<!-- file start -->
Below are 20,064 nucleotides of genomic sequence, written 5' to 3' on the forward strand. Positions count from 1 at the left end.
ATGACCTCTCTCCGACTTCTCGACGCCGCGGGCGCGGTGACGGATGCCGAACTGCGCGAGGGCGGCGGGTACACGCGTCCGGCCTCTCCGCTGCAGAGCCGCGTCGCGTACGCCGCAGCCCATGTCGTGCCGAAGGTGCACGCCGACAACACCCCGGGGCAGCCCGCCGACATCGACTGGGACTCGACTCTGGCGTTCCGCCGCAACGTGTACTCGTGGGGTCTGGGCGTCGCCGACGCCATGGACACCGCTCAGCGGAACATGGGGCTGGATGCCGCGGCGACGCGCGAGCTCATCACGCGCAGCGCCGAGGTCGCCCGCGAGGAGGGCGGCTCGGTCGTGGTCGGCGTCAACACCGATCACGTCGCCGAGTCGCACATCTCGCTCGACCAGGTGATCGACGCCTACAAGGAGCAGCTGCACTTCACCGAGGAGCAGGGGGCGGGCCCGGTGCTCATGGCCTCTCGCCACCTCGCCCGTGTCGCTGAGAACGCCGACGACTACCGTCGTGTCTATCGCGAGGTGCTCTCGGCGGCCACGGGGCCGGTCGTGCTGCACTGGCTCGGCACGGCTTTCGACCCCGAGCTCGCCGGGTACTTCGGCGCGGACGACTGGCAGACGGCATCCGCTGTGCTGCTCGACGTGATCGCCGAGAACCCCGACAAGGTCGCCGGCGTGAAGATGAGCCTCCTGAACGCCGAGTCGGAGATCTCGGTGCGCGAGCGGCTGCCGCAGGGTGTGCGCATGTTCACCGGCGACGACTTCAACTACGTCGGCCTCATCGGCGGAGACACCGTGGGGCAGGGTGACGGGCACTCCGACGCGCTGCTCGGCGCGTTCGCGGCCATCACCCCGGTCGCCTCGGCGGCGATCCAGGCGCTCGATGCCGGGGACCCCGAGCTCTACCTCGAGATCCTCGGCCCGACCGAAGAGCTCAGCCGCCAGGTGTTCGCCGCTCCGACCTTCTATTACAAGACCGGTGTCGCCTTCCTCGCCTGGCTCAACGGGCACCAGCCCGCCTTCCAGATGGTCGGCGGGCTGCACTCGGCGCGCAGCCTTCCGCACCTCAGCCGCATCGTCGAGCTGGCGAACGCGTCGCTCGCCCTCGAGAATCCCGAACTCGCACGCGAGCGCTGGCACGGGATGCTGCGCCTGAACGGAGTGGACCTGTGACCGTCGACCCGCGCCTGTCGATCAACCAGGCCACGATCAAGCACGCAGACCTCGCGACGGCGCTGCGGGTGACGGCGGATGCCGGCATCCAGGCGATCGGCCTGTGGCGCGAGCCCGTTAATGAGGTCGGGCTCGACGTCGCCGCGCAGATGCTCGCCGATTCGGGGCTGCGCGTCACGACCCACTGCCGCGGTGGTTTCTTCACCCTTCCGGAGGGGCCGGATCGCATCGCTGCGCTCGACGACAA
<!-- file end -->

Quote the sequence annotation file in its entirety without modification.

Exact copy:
Below are 20,064 nucleotides of genomic sequence, written 5' to 3' on the forward strand. Positions count from 1 at the left end.
ATGACCTCTCTCCGACTTCTCGACGCCGCGGGCGCGGTGACGGATGCCGAACTGCGCGAGGGCGGCGGGTACACGCGTCCGGCCTCTCCGCTGCAGAGCCGCGTCGCGTACGCCGCAGCCCATGTCGTGCCGAAGGTGCACGCCGACAACACCCCGGGGCAGCCCGCCGACATCGACTGGGACTCGACTCTGGCGTTCCGCCGCAACGTGTACTCGTGGGGTCTGGGCGTCGCCGACGCCATGGACACCGCTCAGCGGAACATGGGGCTGGATGCCGCGGCGACGCGCGAGCTCATCACGCGCAGCGCCGAGGTCGCCCGCGAGGAGGGCGGCTCGGTCGTGGTCGGCGTCAACACCGATCACGTCGCCGAGTCGCACATCTCGCTCGACCAGGTGATCGACGCCTACAAGGAGCAGCTGCACTTCACCGAGGAGCAGGGGGCGGGCCCGGTGCTCATGGCCTCTCGCCACCTCGCCCGTGTCGCTGAGAACGCCGACGACTACCGTCGTGTCTATCGCGAGGTGCTCTCGGCGGCCACGGGGCCGGTCGTGCTGCACTGGCTCGGCACGGCTTTCGACCCCGAGCTCGCCGGGTACTTCGGCGCGGACGACTGGCAGACGGCATCCGCTGTGCTGCTCGACGTGATCGCCGAGAACCCCGACAAGGTCGCCGGCGTGAAGATGAGCCTCCTGAACGCCGAGTCGGAGATCTCGGTGCGCGAGCGGCTGCCGCAGGGTGTGCGCATGTTCACCGGCGACGACTTCAACTACGTCGGCCTCATCGGCGGAGACACCGTGGGGCAGGGTGACGGGCACTCCGACGCGCTGCTCGGCGCGTTCGCGGCCATCACCCCGGTCGCCTCGGCGGCGATCCAGGCGCTCGATGCCGGGGACCCCGAGCTCTACCTCGAGATCCTCGGCCCGACCGAAGAGCTCAGCCGCCAGGTGTTCGCCGCTCCGACCTTCTATTACAAGACCGGTGTCGCCTTCCTCGCCTGGCTCAACGGGCACCAGCCCGCCTTCCAGATGGTCGGCGGGCTGCACTCGGCGCGCAGCCTTCCGCACCTCAGCCGCATCGTCGAGCTGGCGAACGCGTCGCTCGCCCTCGAGAATCCCGAACTCGCACGCGAGCGCTGGCACGGGATGCTGCGCCTGAACGGAGTGGACCTGTGACCGTCGACCCGCGCCTGTCGATCAACCAGGCCACGATCAAGCACGCAGACCTCGCGACGGCGCTGCGGGTGACGGCGGATGCCGGCATCCAGGCGATCGGCCTGTGGCGCGAGCCCGTTAATGAGGTCGGGCTCGACGTCGCCGCGCAGATGCTCGCCGATTCGGGGCTGCGCGTCACGACCCACTGCCGCGGTGGTTTCTTCACCCTTCCGGAGGGGCCGGATCGCATCGCTGCGCTCGACGACAA